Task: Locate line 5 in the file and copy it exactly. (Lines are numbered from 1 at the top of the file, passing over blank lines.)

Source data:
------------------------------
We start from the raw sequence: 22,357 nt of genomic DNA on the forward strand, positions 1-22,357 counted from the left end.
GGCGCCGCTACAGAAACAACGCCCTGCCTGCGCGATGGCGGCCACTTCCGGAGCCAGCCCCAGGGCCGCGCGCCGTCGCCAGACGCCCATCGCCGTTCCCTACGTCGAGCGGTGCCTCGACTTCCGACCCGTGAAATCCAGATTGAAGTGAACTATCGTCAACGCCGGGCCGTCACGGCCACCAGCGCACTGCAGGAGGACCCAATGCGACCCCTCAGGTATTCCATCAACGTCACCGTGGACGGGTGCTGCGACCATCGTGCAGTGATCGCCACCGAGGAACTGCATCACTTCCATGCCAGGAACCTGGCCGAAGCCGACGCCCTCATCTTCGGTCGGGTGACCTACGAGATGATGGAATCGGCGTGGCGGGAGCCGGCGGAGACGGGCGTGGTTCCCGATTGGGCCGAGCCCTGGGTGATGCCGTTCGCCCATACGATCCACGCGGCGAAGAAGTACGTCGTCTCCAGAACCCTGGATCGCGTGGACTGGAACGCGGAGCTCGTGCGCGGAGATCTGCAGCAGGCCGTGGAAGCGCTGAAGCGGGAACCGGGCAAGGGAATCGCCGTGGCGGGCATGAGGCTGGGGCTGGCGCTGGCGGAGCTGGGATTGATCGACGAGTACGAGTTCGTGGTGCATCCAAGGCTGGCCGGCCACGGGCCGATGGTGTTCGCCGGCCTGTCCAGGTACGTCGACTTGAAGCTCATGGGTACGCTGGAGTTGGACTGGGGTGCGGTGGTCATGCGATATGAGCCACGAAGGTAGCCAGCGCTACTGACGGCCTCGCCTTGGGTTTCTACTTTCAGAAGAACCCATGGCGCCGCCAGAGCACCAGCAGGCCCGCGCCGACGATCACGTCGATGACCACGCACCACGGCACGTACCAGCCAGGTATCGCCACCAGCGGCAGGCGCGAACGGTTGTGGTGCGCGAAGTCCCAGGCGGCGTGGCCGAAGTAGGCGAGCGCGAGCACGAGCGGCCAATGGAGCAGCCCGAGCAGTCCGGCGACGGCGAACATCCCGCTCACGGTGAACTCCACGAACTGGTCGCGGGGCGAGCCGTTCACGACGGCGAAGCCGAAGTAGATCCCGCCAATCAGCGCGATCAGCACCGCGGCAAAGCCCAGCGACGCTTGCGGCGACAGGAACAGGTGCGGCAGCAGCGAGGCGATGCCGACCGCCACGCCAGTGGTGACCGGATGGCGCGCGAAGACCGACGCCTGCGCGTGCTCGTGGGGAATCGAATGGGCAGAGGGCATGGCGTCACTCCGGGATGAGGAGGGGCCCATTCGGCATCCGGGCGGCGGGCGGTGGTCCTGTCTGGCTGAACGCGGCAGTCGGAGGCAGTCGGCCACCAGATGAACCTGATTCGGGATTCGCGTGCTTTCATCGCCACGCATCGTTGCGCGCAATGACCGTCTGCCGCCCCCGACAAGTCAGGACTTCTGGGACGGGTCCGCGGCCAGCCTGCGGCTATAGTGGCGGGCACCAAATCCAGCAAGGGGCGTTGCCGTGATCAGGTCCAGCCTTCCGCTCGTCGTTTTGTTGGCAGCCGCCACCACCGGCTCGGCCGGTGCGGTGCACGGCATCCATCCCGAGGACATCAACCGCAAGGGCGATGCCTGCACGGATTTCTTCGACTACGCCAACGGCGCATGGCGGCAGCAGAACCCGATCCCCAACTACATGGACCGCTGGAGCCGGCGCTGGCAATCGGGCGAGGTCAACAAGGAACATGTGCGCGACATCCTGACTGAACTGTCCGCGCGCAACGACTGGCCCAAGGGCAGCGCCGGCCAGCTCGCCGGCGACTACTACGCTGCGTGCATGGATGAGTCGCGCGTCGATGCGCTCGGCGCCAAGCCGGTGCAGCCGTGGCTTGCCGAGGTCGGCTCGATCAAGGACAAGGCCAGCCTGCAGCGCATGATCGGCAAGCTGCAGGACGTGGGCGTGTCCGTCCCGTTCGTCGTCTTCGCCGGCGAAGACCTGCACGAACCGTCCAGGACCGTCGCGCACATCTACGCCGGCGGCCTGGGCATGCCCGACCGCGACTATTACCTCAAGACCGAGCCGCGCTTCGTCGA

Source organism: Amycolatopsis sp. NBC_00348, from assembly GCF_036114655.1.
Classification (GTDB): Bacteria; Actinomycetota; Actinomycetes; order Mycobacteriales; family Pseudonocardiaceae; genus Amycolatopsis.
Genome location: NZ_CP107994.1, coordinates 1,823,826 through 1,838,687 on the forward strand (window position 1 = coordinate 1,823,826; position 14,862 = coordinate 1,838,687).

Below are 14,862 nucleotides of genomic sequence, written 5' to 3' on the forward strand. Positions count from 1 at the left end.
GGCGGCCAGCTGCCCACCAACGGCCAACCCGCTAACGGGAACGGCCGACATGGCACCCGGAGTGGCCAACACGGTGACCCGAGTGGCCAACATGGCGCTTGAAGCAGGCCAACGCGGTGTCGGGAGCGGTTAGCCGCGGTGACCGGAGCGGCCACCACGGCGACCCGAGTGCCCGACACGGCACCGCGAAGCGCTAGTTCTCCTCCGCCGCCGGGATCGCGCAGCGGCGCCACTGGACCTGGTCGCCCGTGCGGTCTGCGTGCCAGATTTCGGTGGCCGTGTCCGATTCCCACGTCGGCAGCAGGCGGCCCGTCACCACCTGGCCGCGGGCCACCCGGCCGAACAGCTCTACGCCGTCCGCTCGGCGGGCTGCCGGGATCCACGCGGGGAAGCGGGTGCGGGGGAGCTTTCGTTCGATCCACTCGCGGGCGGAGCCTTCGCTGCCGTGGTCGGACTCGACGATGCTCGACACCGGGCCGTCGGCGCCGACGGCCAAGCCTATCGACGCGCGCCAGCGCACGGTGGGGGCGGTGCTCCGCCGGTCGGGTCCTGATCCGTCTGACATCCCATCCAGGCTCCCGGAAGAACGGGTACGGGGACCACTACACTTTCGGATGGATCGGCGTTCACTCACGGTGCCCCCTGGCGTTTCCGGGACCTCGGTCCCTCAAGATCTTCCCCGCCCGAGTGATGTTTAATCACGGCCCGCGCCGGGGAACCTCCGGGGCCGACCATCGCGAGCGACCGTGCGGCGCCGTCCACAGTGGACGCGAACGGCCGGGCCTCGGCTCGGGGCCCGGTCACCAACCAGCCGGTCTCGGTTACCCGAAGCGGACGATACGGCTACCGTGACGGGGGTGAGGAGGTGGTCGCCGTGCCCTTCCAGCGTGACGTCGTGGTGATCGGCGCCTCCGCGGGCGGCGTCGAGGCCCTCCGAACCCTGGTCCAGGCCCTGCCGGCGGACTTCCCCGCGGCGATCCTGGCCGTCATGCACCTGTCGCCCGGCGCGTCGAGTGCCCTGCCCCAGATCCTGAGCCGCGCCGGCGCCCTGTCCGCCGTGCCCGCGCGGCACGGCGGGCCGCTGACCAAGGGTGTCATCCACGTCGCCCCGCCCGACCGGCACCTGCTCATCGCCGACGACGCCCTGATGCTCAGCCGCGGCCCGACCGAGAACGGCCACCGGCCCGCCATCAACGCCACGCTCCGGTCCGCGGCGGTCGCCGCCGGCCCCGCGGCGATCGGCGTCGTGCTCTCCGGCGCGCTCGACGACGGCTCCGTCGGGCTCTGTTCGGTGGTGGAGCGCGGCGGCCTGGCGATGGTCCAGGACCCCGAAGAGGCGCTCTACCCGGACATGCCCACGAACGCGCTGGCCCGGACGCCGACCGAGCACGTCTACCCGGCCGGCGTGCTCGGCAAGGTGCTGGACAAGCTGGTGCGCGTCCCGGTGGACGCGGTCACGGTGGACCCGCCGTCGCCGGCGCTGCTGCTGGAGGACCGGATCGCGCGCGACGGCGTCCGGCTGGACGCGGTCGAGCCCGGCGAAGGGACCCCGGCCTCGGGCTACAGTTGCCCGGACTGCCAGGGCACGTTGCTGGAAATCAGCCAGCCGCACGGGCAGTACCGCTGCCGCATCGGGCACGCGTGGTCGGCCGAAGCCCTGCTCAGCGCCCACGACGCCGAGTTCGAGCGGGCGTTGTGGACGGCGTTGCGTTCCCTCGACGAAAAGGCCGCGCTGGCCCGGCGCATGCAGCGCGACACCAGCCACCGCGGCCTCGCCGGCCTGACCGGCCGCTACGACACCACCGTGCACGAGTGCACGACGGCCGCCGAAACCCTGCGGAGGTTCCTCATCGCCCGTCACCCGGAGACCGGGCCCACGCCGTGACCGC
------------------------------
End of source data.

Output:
Genome location: NZ_CP107994.1, coordinates 1,823,826 through 1,838,687 on the forward strand (window position 1 = coordinate 1,823,826; position 14,862 = coordinate 1,838,687).